Challenges and opportunities when advocating for young people’s SRHR
One of the pillars of CHOICE is our International Advocacy program. The purpose of this program is to lobby for the Sexual and Reproductive Health and Rights of young people worldwide. We train other youth-led organizations in Africa and Asia to build their advocacy skills and we practice our own on a global level. Our main focus is on international United Nations (UN) processes in New York and Geneva, but we have recently also been more active in Europe.
You can find more information about our International Advocacy work here. For now we want to give you an insight into the opportunities and challenges we face when doing advocacy work.
Advocating, or lobbying, is not always easy, especially when you are part of a youth-led organization that focuses on SRHR. New youth advocates sometimes feel overwhelmed when trying to comprehend and keep up with the developments concerning the international processes at the UN that we are engaged in. Some also feel intimidated when working with influential people at UN events. Furthermore, it can also be very frustrating and disheartening for youth advocates that we cannot always immediately see the results of our advocacy work. Because of the bureaucratic structure of the UN and a general lack of funding, advocacy is a slow and intensive process.
At the international level, we also encounter a lot of resistance by conservative and misogynist parties towards SRHR advocacy. Because of recent developments in the USA and throughout Europe (e.g. the election of Trump & the growing support for right-wing politicians in Europe), we actually experience a rise in conservative voices who are arguing for increasing restrictions to women’s reproductive health such as access to contraceptives and abortion services. This resistance from conservative governments and parties can be a difficult experience for youth advocates, some of them describe it as an emotional blow.
Another challenge is the limited space for civil society to voice its opinion during UN events. That’s why it’s so important for CHOICE to be in contact with our country’s representative to the UN. However, experience shows that it remains difficult for young persons to be taken seriously in these processes. We continuously have to show our added value and claim our own space for advocacy. Luckily CHOICE, through our years of experience and networking, is able to be present at most international processes related to young people’s SRHR. But many young people whose sexual rights are often ignored or denied still face huge barriers in communicating their sexual health realities to governments or other policymakers.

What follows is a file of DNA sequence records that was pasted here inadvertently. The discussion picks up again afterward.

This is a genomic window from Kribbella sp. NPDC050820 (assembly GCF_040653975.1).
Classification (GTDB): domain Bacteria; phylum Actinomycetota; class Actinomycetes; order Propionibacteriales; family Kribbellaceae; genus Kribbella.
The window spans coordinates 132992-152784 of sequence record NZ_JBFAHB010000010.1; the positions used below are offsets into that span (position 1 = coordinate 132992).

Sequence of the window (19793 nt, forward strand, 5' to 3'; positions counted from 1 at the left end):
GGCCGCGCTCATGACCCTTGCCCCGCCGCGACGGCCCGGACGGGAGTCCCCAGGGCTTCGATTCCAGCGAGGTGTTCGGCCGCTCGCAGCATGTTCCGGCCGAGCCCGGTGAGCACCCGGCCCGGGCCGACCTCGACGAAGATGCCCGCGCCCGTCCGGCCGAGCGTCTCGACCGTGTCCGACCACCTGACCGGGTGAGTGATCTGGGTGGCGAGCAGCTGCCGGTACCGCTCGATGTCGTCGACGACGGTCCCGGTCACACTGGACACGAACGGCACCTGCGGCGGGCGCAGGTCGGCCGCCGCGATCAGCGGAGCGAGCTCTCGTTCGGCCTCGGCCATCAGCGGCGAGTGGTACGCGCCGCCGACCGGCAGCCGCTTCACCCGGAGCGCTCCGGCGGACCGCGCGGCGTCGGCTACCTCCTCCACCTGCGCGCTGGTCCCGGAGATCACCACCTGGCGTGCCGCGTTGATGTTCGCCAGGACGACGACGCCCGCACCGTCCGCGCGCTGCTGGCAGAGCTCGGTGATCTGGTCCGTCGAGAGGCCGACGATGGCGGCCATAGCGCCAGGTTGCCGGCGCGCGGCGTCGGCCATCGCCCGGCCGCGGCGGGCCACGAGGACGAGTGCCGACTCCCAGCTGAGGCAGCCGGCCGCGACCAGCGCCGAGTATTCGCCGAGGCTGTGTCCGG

But do not despair! Even though advocating for young people’s SRHR holds many challenges, we also encounter many opportunities! We have the amazing opportunity to work at the highest diplomatic level in the world, at the UN. We learn about international processes, gain and deepen our advocacy skills, have the opportunity to build worldwide networks, increase our strategic thinking and practice our skills in public speaking.
And even though progress is slow, we truly do get the chance to make an impact at the events that we are attending. We provide input on statements and are sometimes asked to deliver these statements on behalf of civil society. You can watch some CHOICErs delivering statements here, here and here. We also make suggestions on important documents and drafts, adding progressive language, and we have many opportunities to work together with other motivated youth-led organizations. Our youth advocates find it extremely inspiring to meet with so many likeminded people from all over the world and fight for what we believe in. It motivates us to keep going even when it seems like new conservative voices and policies that limit people’s rights are being developed every day.
Additionally, CHOICE brings together youth advocates from our partner organizations in Africa and Asia at the global level, strengthening the presence of youth advocates in international advocacy arenas and challenging conservative structures. Together we provide the still often overlooked youth perspective and call on greater governmental and institutional accountability to meaningfully engage young people to influence and contribute to country positions at international agreements.
It is our core belief that when young people worldwide raise their voices and support each other, we can truly make a difference. This is what inspires us to work harder every day to advocate for young people’s SRHR. The road ahead may still be long, but we surely have the power, the purpose and the passion to keep going!